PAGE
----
Chart Of European Emergency Liquidity Back At Record Levels, And Why Bank Of America Is Long French CDS

Tyler Durden's picture

Yesterday we charted the combined ECB balance sheet which showed that it had hit an all time record of €2.5 trillion, exclusing today's operation (to the stunned surprise of all those who scream that the ECB should be printing more, more, more). Today, we focus exclusively on the various forms of unsecured liquidity measures, such as today's 3 Year LTRO, because as the following chart from Bank of America shows, European emergency liquidity provisioning post today's liquidity bailout brings the total to €873 billion and is just shy of its all time record of €896 billion, a number which we expect will be taken out as soon as the next liquidity provisioning operation. In other words, European liquidity in euro terms, has virtually never been worse. And as today's additional drawdown of Fed swap lines indicates, the USD liquidity crunch is getting worse not better (confirmed by the rapid deterioration in basis swap levels). Perhaps the fact that not only is nothing fixed, but things are about as bad as they have ever been explains why Europe closed blood red across the board, and also why Bank of America continues to push for an outright crash in all risk (and some were doubting our earlier analysis that BAC is outright yearning for a market crash): To wit from Bank of America's Ralf Preusser: "The tender results do not however change either our longer term  cautious outlook on growth, or the periphery. We remain long 5y CDS protection on France, at 210bp (target 300bp, stop loss 175bp)." So let's see: BAC is shorting the EURUSD, which implies they are pushing for a market drop, and now they want French CDS to soar? Who was it that said the megabanks do not want a crash?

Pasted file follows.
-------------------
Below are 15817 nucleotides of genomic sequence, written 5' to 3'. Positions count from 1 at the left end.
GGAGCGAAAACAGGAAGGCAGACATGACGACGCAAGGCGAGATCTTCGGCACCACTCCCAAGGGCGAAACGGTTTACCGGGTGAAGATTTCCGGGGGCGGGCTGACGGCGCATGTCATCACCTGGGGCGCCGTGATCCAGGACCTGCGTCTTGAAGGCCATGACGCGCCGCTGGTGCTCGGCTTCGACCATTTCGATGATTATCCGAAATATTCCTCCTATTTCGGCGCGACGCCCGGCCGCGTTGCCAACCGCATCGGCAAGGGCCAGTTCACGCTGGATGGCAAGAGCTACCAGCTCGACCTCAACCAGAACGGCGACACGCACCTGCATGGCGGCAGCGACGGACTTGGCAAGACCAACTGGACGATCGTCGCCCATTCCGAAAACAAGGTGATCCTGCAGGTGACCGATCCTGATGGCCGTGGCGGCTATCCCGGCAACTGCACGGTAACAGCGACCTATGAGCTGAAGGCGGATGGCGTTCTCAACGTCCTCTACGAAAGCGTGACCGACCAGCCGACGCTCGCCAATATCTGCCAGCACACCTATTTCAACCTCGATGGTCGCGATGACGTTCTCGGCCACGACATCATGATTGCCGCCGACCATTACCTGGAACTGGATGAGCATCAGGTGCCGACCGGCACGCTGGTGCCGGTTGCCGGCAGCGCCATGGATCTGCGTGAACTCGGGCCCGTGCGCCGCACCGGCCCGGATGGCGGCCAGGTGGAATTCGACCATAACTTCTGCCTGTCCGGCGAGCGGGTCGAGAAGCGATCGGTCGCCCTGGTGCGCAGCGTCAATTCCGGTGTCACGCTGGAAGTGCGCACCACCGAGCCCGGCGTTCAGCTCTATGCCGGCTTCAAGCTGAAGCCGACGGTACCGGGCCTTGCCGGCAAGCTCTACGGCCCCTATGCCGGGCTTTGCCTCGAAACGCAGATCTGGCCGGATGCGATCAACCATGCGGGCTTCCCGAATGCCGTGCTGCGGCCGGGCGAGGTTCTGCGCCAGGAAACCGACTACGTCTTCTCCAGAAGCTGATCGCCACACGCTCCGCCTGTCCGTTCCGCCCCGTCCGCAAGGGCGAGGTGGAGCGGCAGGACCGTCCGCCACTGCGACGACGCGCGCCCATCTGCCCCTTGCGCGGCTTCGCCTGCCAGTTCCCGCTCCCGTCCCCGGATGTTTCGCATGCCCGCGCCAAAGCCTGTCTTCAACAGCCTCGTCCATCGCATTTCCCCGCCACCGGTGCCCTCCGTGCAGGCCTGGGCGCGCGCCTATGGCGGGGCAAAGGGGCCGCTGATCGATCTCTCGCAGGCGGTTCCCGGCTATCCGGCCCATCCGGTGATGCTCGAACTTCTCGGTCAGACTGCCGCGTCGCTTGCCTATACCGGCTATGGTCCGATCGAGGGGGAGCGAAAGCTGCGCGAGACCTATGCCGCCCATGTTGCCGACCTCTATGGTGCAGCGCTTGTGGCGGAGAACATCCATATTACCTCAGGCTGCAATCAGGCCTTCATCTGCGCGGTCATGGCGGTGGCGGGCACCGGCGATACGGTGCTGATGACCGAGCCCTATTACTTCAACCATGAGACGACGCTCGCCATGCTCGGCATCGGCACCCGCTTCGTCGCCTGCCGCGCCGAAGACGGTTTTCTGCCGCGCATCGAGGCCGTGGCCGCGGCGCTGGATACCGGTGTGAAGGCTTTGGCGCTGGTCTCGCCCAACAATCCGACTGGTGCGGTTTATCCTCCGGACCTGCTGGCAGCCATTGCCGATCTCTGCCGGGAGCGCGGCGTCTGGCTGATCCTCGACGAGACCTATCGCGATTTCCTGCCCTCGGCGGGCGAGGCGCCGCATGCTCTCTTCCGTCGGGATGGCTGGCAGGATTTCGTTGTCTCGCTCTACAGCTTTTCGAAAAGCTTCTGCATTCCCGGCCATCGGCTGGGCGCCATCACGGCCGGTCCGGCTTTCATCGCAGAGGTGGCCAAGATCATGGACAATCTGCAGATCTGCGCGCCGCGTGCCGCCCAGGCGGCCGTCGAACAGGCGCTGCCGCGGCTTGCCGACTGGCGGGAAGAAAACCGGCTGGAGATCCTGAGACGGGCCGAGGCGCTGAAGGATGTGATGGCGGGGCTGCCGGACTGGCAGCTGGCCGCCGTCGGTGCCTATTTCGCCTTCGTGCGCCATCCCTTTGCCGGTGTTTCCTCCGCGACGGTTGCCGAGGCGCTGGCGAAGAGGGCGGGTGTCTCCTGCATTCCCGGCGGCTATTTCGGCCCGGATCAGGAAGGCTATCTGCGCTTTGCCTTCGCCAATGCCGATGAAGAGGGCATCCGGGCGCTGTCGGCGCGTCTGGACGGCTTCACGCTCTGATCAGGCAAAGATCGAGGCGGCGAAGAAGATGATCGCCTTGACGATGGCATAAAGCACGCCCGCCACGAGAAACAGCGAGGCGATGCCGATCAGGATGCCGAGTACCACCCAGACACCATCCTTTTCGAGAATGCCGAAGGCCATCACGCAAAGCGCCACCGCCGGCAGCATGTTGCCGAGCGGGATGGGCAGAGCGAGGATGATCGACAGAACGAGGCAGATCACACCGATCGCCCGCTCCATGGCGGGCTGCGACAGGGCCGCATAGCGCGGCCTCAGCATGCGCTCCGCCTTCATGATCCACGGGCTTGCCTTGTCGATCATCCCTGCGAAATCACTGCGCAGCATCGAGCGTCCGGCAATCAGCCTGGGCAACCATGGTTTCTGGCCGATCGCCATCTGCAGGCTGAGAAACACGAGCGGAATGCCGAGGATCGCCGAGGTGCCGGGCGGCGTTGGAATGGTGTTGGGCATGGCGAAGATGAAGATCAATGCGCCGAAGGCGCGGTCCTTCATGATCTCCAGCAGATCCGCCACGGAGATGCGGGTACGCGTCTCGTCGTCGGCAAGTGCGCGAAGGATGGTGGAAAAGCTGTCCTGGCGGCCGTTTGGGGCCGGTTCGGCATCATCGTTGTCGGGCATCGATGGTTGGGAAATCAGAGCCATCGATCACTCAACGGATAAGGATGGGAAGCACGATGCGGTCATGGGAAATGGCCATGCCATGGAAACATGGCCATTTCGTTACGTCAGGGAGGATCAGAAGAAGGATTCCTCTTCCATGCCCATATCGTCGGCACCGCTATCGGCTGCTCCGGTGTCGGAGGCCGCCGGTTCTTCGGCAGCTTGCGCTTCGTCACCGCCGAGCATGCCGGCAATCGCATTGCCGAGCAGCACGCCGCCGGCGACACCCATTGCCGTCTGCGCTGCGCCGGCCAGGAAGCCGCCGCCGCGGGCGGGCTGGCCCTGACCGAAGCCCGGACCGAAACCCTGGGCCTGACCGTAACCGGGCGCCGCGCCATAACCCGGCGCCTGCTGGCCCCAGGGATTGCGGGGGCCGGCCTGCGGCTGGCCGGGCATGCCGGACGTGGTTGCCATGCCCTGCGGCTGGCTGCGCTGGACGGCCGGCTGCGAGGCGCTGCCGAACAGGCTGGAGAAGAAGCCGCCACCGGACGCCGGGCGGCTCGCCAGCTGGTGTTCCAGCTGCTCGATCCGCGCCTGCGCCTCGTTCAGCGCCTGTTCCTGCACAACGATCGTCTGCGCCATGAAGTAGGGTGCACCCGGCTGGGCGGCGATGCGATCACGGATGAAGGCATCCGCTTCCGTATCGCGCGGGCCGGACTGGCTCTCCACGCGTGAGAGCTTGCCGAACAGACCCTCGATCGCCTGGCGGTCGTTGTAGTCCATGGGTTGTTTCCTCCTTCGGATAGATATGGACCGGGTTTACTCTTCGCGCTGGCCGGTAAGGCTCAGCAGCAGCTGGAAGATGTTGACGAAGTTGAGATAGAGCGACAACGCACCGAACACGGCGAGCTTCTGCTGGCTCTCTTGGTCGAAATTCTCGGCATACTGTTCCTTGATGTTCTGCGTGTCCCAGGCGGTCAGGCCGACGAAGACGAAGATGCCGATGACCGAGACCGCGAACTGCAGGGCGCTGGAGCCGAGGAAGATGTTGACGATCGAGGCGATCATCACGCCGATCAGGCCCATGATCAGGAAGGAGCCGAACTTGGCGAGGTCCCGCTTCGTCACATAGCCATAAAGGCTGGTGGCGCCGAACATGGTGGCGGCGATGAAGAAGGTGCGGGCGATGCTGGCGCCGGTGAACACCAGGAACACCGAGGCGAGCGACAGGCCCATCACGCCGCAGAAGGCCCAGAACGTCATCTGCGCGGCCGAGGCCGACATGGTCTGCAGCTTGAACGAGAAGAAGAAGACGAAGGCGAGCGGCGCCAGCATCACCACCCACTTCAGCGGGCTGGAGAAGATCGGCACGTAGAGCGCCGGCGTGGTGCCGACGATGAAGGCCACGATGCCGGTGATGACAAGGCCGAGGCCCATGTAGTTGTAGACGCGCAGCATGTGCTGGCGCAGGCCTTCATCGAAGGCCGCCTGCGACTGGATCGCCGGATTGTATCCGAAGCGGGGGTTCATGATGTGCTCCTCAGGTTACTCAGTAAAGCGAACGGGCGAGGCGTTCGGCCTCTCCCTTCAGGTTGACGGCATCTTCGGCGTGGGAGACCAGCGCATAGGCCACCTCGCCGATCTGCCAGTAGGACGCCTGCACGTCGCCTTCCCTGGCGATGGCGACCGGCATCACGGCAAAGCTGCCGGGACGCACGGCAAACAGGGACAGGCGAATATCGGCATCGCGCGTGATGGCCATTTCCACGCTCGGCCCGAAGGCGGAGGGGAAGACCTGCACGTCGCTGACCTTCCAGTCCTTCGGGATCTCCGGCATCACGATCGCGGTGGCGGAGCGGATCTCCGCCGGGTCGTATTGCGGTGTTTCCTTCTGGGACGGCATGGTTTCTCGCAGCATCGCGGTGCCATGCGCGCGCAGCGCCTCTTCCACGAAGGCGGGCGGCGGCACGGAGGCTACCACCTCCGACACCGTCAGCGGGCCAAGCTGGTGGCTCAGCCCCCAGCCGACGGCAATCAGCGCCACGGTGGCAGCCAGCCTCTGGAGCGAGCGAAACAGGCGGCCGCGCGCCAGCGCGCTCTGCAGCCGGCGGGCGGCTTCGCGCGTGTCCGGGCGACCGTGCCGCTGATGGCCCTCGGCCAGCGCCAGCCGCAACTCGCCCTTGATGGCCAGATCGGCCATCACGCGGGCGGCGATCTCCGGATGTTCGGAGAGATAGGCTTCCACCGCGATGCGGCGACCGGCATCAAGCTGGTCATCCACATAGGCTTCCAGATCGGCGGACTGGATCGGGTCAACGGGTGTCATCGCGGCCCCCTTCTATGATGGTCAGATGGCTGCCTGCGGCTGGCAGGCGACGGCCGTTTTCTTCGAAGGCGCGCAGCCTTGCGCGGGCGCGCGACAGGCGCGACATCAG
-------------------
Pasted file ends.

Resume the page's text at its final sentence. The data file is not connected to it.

And here is what near record liquidity needs look like:

And the same chart from the perspective of Duration: whoosh.

And some further thoughts from BAC:

Banks borrowed €489bn in the ECB’s first 3y tender

Net of changes to other tenders, the banking system borrowed an additional €210bn from the ECB this week (see Table 1). This brings the total amount of liquidity provided to the European banking system to €873bn, still shy of the record €896bn reached in July 2009, after the ECB’s first 1y tender (Chart 1). We also note that only 523 banks used the ECB’s first 3y tender, compared to 1121 banks in 20091. As we highlighted in our preview (see here), this is overall indicative of banks’ reluctance or inability to engage in carry trades to  he same extent as 2009. At the margin this result helps explain the recent performance of front-end peripheral government bonds. However, it is by no means a panacea.